On Tuesday, the Federal Communications Commission presented its plan to repeal the country’s regulations on net neutrality. The move, hailed by internet service providers including AT&T and Verizon, would scrap the rules that prohibit them from blocking or slowing web traffic to particular websites and services.
The term net neutrality was first coined in 2002 and the concept behind it has been debated ever since. The current rules, which regulate the internet as a public utility, were put in place under former President Obama and are supported by companies including Google-parent Alphabet, Facebook, and Netflix. But Republican opponents say the restrictions discourage investment.
The commission’s chairman, Ajit Pai, said in a statement that under his proposal, “the federal government will stop micromanaging the Internet.” Instead, he continued, “the FCC would simply require Internet service providers to be transparent about their practices so that consumers can buy the service plan that’s best for them…” But journalists were quick to point out that only a quarter of the country has access to multiple broadband providers, meaning they may not have the option to switch.
The FCC will hold a final vote on the issue next month. With a Republican majority, the repeal is expected to pass.
Also in the news:
• Poland has been given two weeks to prove it has halted logging in the primeval Białowieża forest, before facing fines of nearly $120,000 a day. The European Court of Justice first ordered the ban in July, arguing that the operations were destroying habitat for rare species, including the European bison — but Poland vowed to continue. (BBC)
• The state of Nebraska issued final approval for the Keystone XL pipeline Monday, just days after the existing Keystone pipeline spilled over 200,000 gallons of crude oil in South Dakota. (Quartz)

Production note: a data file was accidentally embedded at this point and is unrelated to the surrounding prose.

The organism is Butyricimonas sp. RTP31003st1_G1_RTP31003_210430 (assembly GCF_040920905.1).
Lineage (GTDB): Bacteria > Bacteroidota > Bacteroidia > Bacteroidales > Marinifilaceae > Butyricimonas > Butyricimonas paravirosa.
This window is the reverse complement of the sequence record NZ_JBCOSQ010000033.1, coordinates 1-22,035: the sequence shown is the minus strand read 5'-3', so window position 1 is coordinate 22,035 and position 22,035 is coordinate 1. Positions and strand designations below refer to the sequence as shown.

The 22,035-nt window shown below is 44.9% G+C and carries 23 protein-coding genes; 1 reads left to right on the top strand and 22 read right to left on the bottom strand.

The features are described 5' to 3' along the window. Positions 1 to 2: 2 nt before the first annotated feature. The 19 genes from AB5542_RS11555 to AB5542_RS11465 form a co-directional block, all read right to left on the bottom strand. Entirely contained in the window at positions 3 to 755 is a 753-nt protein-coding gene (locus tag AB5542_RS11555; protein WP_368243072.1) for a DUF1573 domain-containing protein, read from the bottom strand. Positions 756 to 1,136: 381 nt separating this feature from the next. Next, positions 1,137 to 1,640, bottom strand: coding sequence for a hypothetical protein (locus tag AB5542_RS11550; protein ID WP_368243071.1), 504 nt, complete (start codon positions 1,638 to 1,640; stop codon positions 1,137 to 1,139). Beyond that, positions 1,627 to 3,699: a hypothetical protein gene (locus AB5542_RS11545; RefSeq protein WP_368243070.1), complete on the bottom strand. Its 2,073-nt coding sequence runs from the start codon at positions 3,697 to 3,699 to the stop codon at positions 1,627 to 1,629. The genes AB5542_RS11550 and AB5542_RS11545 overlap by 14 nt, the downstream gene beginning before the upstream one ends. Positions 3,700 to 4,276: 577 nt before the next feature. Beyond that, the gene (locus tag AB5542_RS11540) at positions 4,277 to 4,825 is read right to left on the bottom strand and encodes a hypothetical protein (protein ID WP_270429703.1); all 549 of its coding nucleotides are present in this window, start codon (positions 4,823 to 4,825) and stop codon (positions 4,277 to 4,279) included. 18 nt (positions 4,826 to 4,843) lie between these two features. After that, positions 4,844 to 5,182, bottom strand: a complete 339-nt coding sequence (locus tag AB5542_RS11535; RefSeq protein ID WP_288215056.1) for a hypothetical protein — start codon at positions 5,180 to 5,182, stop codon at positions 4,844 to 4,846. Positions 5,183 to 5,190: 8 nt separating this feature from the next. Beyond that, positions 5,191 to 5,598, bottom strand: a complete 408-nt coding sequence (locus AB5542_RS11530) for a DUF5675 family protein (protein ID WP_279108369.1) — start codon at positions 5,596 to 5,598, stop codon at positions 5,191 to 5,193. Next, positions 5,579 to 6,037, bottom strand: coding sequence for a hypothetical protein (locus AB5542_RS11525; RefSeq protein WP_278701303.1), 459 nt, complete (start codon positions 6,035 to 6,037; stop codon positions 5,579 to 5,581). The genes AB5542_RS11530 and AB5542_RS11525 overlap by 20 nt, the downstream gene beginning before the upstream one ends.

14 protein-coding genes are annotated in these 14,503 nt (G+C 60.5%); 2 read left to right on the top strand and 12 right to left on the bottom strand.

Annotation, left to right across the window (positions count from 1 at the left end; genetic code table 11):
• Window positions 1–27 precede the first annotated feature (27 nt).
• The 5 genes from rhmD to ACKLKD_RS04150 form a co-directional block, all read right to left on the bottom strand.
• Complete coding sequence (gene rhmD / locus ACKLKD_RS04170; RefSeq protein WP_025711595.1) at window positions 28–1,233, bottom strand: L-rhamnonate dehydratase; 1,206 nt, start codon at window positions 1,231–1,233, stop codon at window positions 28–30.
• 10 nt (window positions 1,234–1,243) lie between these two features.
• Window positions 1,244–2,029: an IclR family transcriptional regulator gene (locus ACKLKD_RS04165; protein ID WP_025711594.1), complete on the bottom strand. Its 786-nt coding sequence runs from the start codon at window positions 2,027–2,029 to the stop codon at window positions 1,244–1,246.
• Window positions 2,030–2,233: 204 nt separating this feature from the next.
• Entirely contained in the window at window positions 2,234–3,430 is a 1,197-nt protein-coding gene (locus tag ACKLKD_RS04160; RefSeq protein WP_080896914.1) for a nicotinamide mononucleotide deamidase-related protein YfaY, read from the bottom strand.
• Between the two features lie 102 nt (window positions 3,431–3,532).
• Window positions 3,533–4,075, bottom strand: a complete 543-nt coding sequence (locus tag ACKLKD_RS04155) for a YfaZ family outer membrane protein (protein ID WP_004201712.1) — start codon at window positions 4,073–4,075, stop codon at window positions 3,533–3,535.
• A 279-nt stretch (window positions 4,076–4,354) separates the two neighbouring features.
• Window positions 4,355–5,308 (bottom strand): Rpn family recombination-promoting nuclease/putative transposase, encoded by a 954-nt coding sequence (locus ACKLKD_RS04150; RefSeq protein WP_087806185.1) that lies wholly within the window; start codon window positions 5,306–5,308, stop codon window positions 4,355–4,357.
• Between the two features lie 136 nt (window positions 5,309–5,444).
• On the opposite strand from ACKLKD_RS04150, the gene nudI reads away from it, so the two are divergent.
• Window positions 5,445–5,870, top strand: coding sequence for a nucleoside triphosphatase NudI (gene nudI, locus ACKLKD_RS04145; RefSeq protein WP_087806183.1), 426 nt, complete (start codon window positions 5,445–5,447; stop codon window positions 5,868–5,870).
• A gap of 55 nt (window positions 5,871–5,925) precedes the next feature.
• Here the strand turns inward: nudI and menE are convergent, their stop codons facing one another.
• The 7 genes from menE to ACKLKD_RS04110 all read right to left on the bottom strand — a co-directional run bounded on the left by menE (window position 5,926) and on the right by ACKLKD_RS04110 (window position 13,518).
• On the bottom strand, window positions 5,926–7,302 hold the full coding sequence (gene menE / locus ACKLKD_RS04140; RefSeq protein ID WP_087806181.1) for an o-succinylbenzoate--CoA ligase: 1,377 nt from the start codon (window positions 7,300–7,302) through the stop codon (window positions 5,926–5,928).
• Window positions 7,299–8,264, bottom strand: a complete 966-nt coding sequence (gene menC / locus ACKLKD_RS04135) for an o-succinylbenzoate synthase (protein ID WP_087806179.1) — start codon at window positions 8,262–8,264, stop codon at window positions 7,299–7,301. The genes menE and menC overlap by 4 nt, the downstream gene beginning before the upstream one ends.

• Media coverage regarding coral reefs most often focuses on the impact of their decline on the environment. But for scientists who have dedicated their lives to studying and protecting these sea creatures, the news takes a toll on mental health as well. (The Atlantic)
• Experts in South Africa believe the country has the highest rate of penis amputations in the world, largely due to the persistence of traditional male circumcision in many communities. Surgeons there completed their second successful transplant this April, an intensive procedure involving reconnecting skin, blood vessels, muscle, and nerves. (Undark)
• Tobacco companies will begin airing anti-smoking advertisements on Sunday, 11 years after they were first ordered to do so by a federal court. The ads, which will run on major networks and appear in newspapers for one year, are being billed as “corrective statements” after the companies were deemed to have misled the public about the negative effects caused by using their products. (The Hill)
• And finally: Pioneered in Pennsylvania and now expanding across the U.S., “street medicine” teams are finding and treating the nation’s homeless on their terms. (Washington Post)